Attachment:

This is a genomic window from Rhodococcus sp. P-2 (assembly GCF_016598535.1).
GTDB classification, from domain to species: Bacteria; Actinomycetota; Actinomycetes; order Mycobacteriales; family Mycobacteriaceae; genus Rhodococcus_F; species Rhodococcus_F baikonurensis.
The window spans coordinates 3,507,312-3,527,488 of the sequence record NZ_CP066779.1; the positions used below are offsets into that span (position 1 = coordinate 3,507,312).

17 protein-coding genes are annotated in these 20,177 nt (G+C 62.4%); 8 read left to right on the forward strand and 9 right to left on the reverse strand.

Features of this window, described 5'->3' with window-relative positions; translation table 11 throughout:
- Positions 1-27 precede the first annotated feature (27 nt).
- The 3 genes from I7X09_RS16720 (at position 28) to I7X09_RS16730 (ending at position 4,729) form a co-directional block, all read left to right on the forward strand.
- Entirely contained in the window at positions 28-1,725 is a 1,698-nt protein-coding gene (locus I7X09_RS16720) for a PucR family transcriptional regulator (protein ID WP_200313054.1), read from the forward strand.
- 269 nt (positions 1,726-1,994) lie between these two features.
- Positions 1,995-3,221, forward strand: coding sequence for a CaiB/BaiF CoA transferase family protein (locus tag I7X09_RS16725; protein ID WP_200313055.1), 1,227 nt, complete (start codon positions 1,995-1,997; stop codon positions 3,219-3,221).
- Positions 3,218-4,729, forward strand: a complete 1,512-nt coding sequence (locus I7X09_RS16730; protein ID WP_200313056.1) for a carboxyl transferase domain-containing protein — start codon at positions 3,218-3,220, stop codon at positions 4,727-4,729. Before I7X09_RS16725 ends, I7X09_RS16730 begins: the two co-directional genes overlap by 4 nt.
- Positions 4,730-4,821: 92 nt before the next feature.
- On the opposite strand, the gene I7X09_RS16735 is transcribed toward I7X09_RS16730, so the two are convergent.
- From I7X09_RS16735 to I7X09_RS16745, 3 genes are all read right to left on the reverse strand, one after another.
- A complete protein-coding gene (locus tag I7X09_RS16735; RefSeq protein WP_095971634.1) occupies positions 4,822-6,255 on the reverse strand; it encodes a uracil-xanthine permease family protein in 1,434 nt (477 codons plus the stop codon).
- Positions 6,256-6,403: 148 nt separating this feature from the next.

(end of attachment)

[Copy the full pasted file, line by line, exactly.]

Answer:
This is a genomic window from Rhodococcus sp. P-2 (assembly GCF_016598535.1).
GTDB classification, from domain to species: Bacteria; Actinomycetota; Actinomycetes; order Mycobacteriales; family Mycobacteriaceae; genus Rhodococcus_F; species Rhodococcus_F baikonurensis.
The window spans coordinates 3,507,312-3,527,488 of the sequence record NZ_CP066779.1; the positions used below are offsets into that span (position 1 = coordinate 3,507,312).

17 protein-coding genes are annotated in these 20,177 nt (G+C 62.4%); 8 read left to right on the forward strand and 9 right to left on the reverse strand.

Features of this window, described 5'->3' with window-relative positions; translation table 11 throughout:
- Positions 1-27 precede the first annotated feature (27 nt).
- The 3 genes from I7X09_RS16720 (at position 28) to I7X09_RS16730 (ending at position 4,729) form a co-directional block, all read left to right on the forward strand.
- Entirely contained in the window at positions 28-1,725 is a 1,698-nt protein-coding gene (locus I7X09_RS16720) for a PucR family transcriptional regulator (protein ID WP_200313054.1), read from the forward strand.
- 269 nt (positions 1,726-1,994) lie between these two features.
- Positions 1,995-3,221, forward strand: coding sequence for a CaiB/BaiF CoA transferase family protein (locus tag I7X09_RS16725; protein ID WP_200313055.1), 1,227 nt, complete (start codon positions 1,995-1,997; stop codon positions 3,219-3,221).
- Positions 3,218-4,729, forward strand: a complete 1,512-nt coding sequence (locus I7X09_RS16730; protein ID WP_200313056.1) for a carboxyl transferase domain-containing protein — start codon at positions 3,218-3,220, stop codon at positions 4,727-4,729. Before I7X09_RS16725 ends, I7X09_RS16730 begins: the two co-directional genes overlap by 4 nt.
- Positions 4,730-4,821: 92 nt before the next feature.
- On the opposite strand, the gene I7X09_RS16735 is transcribed toward I7X09_RS16730, so the two are convergent.
- From I7X09_RS16735 to I7X09_RS16745, 3 genes are all read right to left on the reverse strand, one after another.
- A complete protein-coding gene (locus tag I7X09_RS16735; RefSeq protein WP_095971634.1) occupies positions 4,822-6,255 on the reverse strand; it encodes a uracil-xanthine permease family protein in 1,434 nt (477 codons plus the stop codon).
- Positions 6,256-6,403: 148 nt separating this feature from the next.